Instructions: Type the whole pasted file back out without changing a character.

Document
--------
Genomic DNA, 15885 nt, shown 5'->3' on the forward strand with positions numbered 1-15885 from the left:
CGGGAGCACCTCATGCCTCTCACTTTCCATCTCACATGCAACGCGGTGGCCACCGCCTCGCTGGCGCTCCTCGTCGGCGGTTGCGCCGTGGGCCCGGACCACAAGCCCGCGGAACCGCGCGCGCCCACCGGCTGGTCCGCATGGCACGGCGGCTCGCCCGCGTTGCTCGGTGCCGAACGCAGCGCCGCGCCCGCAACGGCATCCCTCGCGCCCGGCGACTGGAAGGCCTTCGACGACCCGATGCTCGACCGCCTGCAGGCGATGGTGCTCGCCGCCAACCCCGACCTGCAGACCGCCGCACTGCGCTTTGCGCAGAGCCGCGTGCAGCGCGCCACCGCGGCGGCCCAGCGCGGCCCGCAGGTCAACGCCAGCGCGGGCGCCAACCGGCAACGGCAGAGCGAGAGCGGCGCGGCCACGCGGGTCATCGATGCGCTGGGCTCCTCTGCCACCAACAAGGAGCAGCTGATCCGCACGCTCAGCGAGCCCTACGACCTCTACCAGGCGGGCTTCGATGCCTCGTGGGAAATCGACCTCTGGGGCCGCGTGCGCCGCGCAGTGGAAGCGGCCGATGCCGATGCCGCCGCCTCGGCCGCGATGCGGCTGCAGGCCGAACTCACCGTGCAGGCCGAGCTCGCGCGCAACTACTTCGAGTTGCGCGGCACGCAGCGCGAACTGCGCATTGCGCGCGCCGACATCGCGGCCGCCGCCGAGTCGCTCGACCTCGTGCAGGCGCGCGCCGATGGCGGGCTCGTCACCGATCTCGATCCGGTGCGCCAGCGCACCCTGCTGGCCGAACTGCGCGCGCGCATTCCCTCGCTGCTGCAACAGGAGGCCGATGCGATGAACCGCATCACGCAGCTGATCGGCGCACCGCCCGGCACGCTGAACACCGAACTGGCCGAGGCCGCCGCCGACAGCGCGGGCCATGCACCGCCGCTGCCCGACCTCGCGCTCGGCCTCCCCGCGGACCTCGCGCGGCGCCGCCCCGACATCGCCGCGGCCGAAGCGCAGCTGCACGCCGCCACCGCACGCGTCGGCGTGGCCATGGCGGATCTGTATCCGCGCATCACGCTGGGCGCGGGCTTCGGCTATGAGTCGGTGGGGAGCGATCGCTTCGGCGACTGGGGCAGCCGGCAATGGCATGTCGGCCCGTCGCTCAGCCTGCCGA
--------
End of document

Genomic DNA, 15885 nt, shown 5'->3' on the forward strand with positions numbered 1-15885 from the left:
CGGGAGCACCTCATGCCTCTCACTTTCCATCTCACATGCAACGCGGTGGCCACCGCCTCGCTGGCGCTCCTCGTCGGCGGTTGCGCCGTGGGCCCGGACCACAAGCCCGCGGAACCGCGCGCGCCCACCGGCTGGTCCGCATGGCACGGCGGCTCGCCCGCGTTGCTCGGTGCCGAACGCAGCGCCGCGCCCGCAACGGCATCCCTCGCGCCCGGCGACTGGAAGGCCTTCGACGACCCGATGCTCGACCGCCTGCAGGCGATGGTGCTCGCCGCCAACCCCGACCTGCAGACCGCCGCACTGCGCTTTGCGCAGAGCCGCGTGCAGCGCGCCACCGCGGCGGCCCAGCGCGGCCCGCAGGTCAACGCCAGCGCGGGCGCCAACCGGCAACGGCAGAGCGAGAGCGGCGCGGCCACGCGGGTCATCGATGCGCTGGGCTCCTCTGCCACCAACAAGGAGCAGCTGATCCGCACGCTCAGCGAGCCCTACGACCTCTACCAGGCGGGCTTCGATGCCTCGTGGGAAATCGACCTCTGGGGCCGCGTGCGCCGCGCAGTGGAAGCGGCCGATGCCGATGCCGCCGCCTCGGCCGCGATGCGGCTGCAGGCCGAACTCACCGTGCAGGCCGAGCTCGCGCGCAACTACTTCGAGTTGCGCGGCACGCAGCGCGAACTGCGCATTGCGCGCGCCGACATCGCGGCCGCCGCCGAGTCGCTCGACCTCGTGCAGGCGCGCGCCGATGGCGGGCTCGTCACCGATCTCGATCCGGTGCGCCAGCGCACCCTGCTGGCCGAACTGCGCGCGCGCATTCCCTCGCTGCTGCAACAGGAGGCCGATGCGATGAACCGCATCACGCAGCTGATCGGCGCACCGCCCGGCACGCTGAACACCGAACTGGCCGAGGCCGCCGCCGACAGCGCGGGCCATGCACCGCCGCTGCCCGACCTCGCGCTCGGCCTCCCCGCGGACCTCGCGCGGCGCCGCCCCGACATCGCCGCGGCCGAAGCGCAGCTGCACGCCGCCACCGCACGCGTCGGCGTGGCCATGGCGGATCTGTATCCGCGCATCACGCTGGGCGCGGGCTTCGGCTATGAGTCGGTGGGGAGCGATCGCTTCGGCGACTGGGGCAGCCGGCAATGGCATGTCGGCCCGTCGCTCAGCCTGCCGA